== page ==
Analysing Seek daily job alerts for Tableau consulting leads (using the gmailr package in R)

Analysing Seek daily job alerts for Tableau consulting leads (using the gmailr package in R) is an Australian jobs site that, if you ask it to, will email you specific job alerts, based on keywords and locations, every day.

Quite a while back, I signed up for the daily alert for Tableau  jobs in Melbourne and then proceeded to hardly ever open a single one of these emails.

But I never turned them off. And they just kept coming in, every morning at 7am, to this day.

As a freelance Tableau consultant, these companies now represent a great list of prospective clients.

If I could turn all those emails into a nice neat list (after filtering out all the recruiters, of course), I could probably network my way to the right person and offer my Tableau-related services.

What follows is the process I used to turn these emails into a nice neat Excel table.

If you would like to take a look at my code. I have published a gist.

Seek Emails -Tableau Jobs
GitHub Gist: instantly share code, notes, and snippets.

To do this, I used the gmailr package.

I suspect there is very little that this package can't do, when it comes to working with everyone's extensive collection of gmail-based emails.

I'm not too sure exactly how much code you are going to want to see, as this process was pretty specific to these particular emails.

That being said, I thought I would share my key discoveries.

Authorising gmailr is best covered in the following blogpost.

How to send a bunch of email from R. Contribute to jennybc/send-email-with-r development by creating an account on GitHub.

Basically, you are giving your instance of Rstudio the capability to do some pretty powerful things with your account. So consider yourself forewarned.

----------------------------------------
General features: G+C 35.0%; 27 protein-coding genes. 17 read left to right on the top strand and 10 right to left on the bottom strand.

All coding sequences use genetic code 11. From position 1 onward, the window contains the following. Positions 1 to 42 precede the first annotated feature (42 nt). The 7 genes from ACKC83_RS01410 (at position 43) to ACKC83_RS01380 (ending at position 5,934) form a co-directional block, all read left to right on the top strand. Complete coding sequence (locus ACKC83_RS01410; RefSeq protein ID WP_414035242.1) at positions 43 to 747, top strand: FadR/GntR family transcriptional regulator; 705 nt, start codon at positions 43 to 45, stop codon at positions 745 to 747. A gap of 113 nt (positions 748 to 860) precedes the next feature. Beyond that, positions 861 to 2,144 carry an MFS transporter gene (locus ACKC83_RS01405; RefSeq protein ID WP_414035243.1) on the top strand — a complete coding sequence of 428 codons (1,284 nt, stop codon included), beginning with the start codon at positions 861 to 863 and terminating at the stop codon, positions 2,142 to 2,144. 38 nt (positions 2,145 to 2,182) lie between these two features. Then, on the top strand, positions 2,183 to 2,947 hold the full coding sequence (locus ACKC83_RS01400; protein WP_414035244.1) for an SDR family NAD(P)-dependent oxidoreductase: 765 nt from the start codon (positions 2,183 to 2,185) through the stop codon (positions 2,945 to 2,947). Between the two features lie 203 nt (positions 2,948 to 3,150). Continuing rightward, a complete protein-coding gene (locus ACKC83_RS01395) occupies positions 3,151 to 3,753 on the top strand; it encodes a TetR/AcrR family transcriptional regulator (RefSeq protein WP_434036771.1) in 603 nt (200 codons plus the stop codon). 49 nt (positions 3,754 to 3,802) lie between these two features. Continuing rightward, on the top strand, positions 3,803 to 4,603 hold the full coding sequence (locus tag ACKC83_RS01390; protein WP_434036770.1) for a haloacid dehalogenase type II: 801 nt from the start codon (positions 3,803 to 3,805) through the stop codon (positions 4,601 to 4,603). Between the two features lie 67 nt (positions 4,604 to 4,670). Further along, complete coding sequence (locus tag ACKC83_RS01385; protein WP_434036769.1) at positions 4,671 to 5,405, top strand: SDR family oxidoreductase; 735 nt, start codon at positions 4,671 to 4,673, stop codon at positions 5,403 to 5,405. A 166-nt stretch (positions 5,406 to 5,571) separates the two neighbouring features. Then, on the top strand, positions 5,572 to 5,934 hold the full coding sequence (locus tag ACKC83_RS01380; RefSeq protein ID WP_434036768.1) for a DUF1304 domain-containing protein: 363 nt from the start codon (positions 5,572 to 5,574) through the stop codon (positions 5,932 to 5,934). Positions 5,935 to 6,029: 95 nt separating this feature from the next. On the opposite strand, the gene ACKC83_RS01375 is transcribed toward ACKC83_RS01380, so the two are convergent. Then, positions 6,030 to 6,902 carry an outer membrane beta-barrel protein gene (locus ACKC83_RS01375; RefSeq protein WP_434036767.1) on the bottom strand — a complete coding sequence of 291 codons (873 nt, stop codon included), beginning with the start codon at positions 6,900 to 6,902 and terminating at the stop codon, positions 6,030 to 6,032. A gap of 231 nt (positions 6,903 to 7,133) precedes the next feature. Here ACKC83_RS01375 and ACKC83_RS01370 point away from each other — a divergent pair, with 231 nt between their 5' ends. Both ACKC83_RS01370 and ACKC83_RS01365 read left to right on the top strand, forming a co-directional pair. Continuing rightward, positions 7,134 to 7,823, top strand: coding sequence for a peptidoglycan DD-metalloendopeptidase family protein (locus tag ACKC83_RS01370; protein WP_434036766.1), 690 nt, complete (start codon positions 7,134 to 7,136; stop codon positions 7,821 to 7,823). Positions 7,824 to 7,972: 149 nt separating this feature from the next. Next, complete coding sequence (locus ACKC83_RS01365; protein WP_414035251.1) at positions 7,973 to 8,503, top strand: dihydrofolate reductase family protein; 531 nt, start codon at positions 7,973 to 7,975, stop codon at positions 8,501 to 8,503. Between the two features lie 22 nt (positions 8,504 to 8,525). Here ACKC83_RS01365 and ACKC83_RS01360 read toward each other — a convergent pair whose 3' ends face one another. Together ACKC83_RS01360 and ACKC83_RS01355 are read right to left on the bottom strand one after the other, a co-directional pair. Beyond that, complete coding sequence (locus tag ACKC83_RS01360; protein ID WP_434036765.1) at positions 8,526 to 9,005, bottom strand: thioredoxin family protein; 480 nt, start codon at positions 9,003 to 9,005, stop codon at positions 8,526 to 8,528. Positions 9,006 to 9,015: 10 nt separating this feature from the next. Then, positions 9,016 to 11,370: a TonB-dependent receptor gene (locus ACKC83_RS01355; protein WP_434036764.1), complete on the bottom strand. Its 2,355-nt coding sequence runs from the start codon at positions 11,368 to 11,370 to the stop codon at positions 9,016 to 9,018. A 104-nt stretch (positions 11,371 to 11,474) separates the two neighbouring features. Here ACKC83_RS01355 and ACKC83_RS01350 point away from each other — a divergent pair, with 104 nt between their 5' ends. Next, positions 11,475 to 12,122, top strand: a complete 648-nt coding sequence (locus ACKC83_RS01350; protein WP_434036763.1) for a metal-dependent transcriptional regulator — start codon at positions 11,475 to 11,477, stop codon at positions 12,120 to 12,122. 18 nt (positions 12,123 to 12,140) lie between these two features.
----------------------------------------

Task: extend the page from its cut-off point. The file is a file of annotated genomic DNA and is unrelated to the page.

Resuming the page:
1. Figure out the search term that is going to capture the emails you're interested in (to the exclusion of all others).
search_term <- "from:( new jobs for tableau in Melbourne"
messageIDs <- messages(search = search_term, num_results = 5)

This messages() function brings down only the ids of the relevant emails. It stores them as members of an item in a list object. However, if you have more than 100 emails, it will bundle each 100 id's into separate list items.

2. Actually download the data related to these emails.

my_messages <- tibble(messageIDs) %>% 
  mutate(downloaded_data = map(messageIDs, ~.x$messages %>%
                                   modify_depth(1, "id") %>%
                                   as.vector() %>%
                                   map(message))) %>% 

This takes time (~1 sec per email). So it's generally a good idea to save it to an rds file, at this point.

It also is a bit redundant to re-download historical emails. We could do one for the whole past year and then just append to it, with a smaller, time-limited search, going forward.

3. Build out a dataframe with the meta-data.

key_info <- my_messages %>% 
  mutate(id = map_chr(downloaded_data, ~gmailr::id(.x)),
         date = map_chr(downloaded_data, ~gmailr::date(.x)),
         date = lubridate::dmy_hms(date) %>% as.Date(),
         subject = map_chr(downloaded_data, ~gmailr::subject(.x)))

4. Extract the body content.

with_body_content <- key_info %>% 
  mutate(body_content = map(downloaded_data, ~.x$payload$parts[[1]]$parts[[1]]$body$data %>% 
                              RCurl::base64Decode(txt = .) %>% 
                              str_split("\r\n|\t") %>% 
                              unlist() %>% 
                              tibble %>% 
                              rename(text = 1) %>% 
                              filter(text != ""))) %>% 

As you can see, the body of each email was hidden deeply within the list object. And it was also encoded in base64. So it was originally looking something like this (below), which had me completely miffed.

5. Process the body content.

The final parts of my process, involved just a whole bunch of seperate_rows() and str_detect() functions to tease out the various key components of each job advertisement. Refer to the gist.

One thing I did notice, however, was that the number of distinct jobs I was pulling out from the body sections was not matching up with the number of jobs mentioned in the emails' subject lines. So perhaps there were some hidden compartments somewhere within that complicated list object.

But in the end, we still got a neat list (albeit mostly full of recruiters).

Table made using the kableExtra package

Hopefully, in addition to being interesting, this post has sparked some ideas, as to how your business's previously un-programmatically retrievable gmail-based emails might now be accessed and utilised.

If you need help with such a task, feel free to give me a call.